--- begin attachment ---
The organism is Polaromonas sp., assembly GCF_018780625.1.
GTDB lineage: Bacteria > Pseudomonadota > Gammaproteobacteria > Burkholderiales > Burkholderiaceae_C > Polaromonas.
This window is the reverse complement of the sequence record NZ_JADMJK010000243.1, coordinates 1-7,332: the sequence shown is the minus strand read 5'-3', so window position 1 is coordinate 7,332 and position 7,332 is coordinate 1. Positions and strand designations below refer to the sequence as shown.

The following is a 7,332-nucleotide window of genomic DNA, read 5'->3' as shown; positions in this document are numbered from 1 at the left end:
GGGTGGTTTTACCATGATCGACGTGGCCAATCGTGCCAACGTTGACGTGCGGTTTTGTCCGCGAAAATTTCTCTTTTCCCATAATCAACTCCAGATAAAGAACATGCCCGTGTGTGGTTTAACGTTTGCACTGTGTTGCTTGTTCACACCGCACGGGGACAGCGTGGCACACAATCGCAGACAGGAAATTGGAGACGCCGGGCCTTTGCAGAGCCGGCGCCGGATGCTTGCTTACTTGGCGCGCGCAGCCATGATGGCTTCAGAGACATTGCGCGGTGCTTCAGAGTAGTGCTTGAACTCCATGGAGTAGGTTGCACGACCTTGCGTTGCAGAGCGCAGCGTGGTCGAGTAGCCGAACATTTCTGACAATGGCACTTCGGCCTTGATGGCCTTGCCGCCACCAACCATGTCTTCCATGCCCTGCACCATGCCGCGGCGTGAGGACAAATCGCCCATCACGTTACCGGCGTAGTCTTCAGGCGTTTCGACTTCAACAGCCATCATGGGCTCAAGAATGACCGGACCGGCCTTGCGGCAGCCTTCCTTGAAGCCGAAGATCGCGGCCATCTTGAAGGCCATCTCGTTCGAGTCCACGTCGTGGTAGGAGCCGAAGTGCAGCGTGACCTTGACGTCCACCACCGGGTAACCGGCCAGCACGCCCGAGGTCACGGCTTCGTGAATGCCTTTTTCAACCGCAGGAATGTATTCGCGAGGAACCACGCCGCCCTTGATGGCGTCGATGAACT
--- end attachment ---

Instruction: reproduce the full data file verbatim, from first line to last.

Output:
The organism is Polaromonas sp., assembly GCF_018780625.1.
GTDB lineage: Bacteria > Pseudomonadota > Gammaproteobacteria > Burkholderiales > Burkholderiaceae_C > Polaromonas.
This window is the reverse complement of the sequence record NZ_JADMJK010000243.1, coordinates 1-7,332: the sequence shown is the minus strand read 5'-3', so window position 1 is coordinate 7,332 and position 7,332 is coordinate 1. Positions and strand designations below refer to the sequence as shown.

The following is a 7,332-nucleotide window of genomic DNA, read 5'->3' as shown; positions in this document are numbered from 1 at the left end:
GGGTGGTTTTACCATGATCGACGTGGCCAATCGTGCCAACGTTGACGTGCGGTTTTGTCCGCGAAAATTTCTCTTTTCCCATAATCAACTCCAGATAAAGAACATGCCCGTGTGTGGTTTAACGTTTGCACTGTGTTGCTTGTTCACACCGCACGGGGACAGCGTGGCACACAATCGCAGACAGGAAATTGGAGACGCCGGGCCTTTGCAGAGCCGGCGCCGGATGCTTGCTTACTTGGCGCGCGCAGCCATGATGGCTTCAGAGACATTGCGCGGTGCTTCAGAGTAGTGCTTGAACTCCATGGAGTAGGTTGCACGACCTTGCGTTGCAGAGCGCAGCGTGGTCGAGTAGCCGAACATTTCTGACAATGGCACTTCGGCCTTGATGGCCTTGCCGCCACCAACCATGTCTTCCATGCCCTGCACCATGCCGCGGCGTGAGGACAAATCGCCCATCACGTTACCGGCGTAGTCTTCAGGCGTTTCGACTTCAACAGCCATCATGGGCTCAAGAATGACCGGACCGGCCTTGCGGCAGCCTTCCTTGAAGCCGAAGATCGCGGCCATCTTGAAGGCCATCTCGTTCGAGTCCACGTCGTGGTAGGAGCCGAAGTGCAGCGTGACCTTGACGTCCACCACCGGGTAACCGGCCAGCACGCCCGAGGTCACGGCTTCGTGAATGCCTTTTTCAACCGCAGGAATGTATTCGCGAGGAACCACGCCGCCCTTGATGGCGTCGATGAACT